The older three Kata system was not set around the Dan/ kyu grading format ,it was a totally different way of training that kept the statement ;"The begining is the end ,and the end is the begining " in focus and its guiding light ,your goal is circular ,you never think of a reward in linear terms or stages .

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PostPosted: Fri Jul 24, 2009 4:18 pm 
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Interesting! Thanks for sharing Max!

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PostPosted: Fri Jul 24, 2009 11:33 pm 
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I train in a 'no belt' atmosphere, but since that is the only thing I know, it's not possible to make comparisons. With only 5 years training now, I can say, with no 'belts' - no relative yardsticks to measure 'progress' - one always feels like a beginner. Training is essentially open-ended. That's not so hard in the beginning, especially as a 'mature' student :oops: , but there are definite points in one's training where it is useful. I found the 3 year mark very difficult, and recently the idea was planted in my head about someday teaching. That concept is hard enough to reconcile within one's self without being asked by some recreation director, 'What are your credentials? Are you a professional? Well...are you a black belt?'

The 'outside' world still seems to base 'credentials' on rank, and 'black belt' is still the benchmark.


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PostPosted: Sat Jul 25, 2009 10:21 pm 
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interesting point about teaching and "always a beginner"..still I know I learn as much from showing something to someone...more actaully..than from just doing...so perhaps the two concepts are not so mutually exclusive?

as for outside world and ranking...yes, I have to agree. When anyone I know or work with (who is not already a part of my training) finds out I train in karate, I am almost always asked my rank..sigh

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PostPosted: Sun Jul 26, 2009 12:09 am 
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I think belts can really get carried away and feed egos.


But i do see the benefit of a belt system, especially in a gym.

I was rolling one weekend, and i was up against a guy. He had an athletic build and seemed in shape, and wore a martial arts T-shirt. so i assumed he had a background in grappling. I ripped him apart and subbed him three times in a row.


Then i realized that he had never before grappled or done martial arts in his life. So i felt really like #####, and missed an opporunity to let that man grow and to isolate my own skill set and fight from a bad position. I apologized to him afterward, he really didn't mind.

If he had a belt or no belt i would have known not to go full blast.

I don't think this is an issue in most schools however, most students seem to know each other if i am not mistaken, it should be pretty clear who is new and who isn't.

In gyms it seems most people just carve themselves a reputation of badassery and thats how they are known as assistent teachers or 'black belts' there is grading for jui-jitsu specifically however.

Rick talks about this as well, but once they get that belt, a strange psychological barrier is often broken usually.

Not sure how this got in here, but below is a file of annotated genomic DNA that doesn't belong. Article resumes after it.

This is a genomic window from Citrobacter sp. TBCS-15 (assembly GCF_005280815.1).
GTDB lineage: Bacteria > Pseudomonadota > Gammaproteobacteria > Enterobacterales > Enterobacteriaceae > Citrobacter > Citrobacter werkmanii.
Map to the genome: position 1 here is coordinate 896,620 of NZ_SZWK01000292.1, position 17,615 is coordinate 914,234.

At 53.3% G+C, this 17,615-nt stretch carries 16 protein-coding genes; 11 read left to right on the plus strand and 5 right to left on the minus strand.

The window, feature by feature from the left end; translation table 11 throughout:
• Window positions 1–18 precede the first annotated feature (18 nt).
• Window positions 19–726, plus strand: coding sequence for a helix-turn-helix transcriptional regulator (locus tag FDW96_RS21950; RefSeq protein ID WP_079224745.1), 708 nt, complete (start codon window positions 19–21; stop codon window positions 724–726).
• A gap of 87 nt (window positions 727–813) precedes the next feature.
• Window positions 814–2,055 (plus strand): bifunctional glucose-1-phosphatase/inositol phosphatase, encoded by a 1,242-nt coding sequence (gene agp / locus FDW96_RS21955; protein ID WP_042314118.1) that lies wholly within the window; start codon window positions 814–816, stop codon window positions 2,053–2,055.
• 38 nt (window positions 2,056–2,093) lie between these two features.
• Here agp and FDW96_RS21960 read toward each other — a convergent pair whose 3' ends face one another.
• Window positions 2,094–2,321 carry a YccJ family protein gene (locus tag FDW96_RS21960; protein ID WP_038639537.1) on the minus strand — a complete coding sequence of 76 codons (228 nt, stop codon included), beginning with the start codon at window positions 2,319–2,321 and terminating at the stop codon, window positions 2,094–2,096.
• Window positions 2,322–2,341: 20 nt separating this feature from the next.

Or sometimes not, depends on the person.


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PostPosted: Sun Jul 26, 2009 7:29 am 
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[img]





No matter if you use belts or not ,goals are still the important factor either way .

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PostPosted: Mon Jul 27, 2009 3:34 pm 
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harlan wrote:
The 'outside' world still seems to base 'credentials' on rank, and 'black belt' is still the benchmark.


I train in disparate environments: a rank granting dojo which doesn't really focus on rank; a rank granting dojo which elevates children to Dan level thus altering the meaning of the rank; and a school with no rank at all.

I think tests are really useful -- they present an opportunity for really focussed feedback from a select group of peers, and they are one thing I miss in the 'rank-less' school I attend.

Black belt just doesn't have a consistent meaning -- so while it's probably good and helpful to have the credential it's a mistake to assume the credential indicates anything useful.

Gonna repeat myself here, but...I like Adam's story above -- it supports the meaning behind something my father taught me as a child about crossing the street, he said: "Watch the cars not the lights."

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PostPosted: Mon Jul 27, 2009 6:13 pm 
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AAAhmed46 wrote:
Then i realized that he had never before grappled or done martial arts in his life. So i felt really like #####, and missed an opporunity to let that man grow and to isolate my own skill set and fight from a bad position. I apologized to him afterward, he really didn't mind.

If he had a belt or no belt i would have known not to go full blast.

I don't think this is an issue in most schools however, most students seem to know each other if i am not mistaken, it should be pretty clear who is new and who isn't.


Or you could actually talk with the guy before rolling, sparring, etc.. Actually highly recommended.. :lol:

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PostPosted: Mon Jul 27, 2009 11:03 pm 
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JimHawkins wrote:
AAAhmed46 wrote:
Then i realized that he had never before grappled or done martial arts in his life. So i felt really like #####, and missed an opporunity to let that man grow and to isolate my own skill set and fight from a bad position. I apologized to him afterward, he really didn't mind.

If he had a belt or no belt i would have known not to go full blast.

I don't think this is an issue in most schools however, most students seem to know each other if i am not mistaken, it should be pretty clear who is new and who isn't.


Or you could actually talk with the guy before rolling, sparring, etc.. Actually highly recommended.. :lol:


Timed, but yeah, i should have.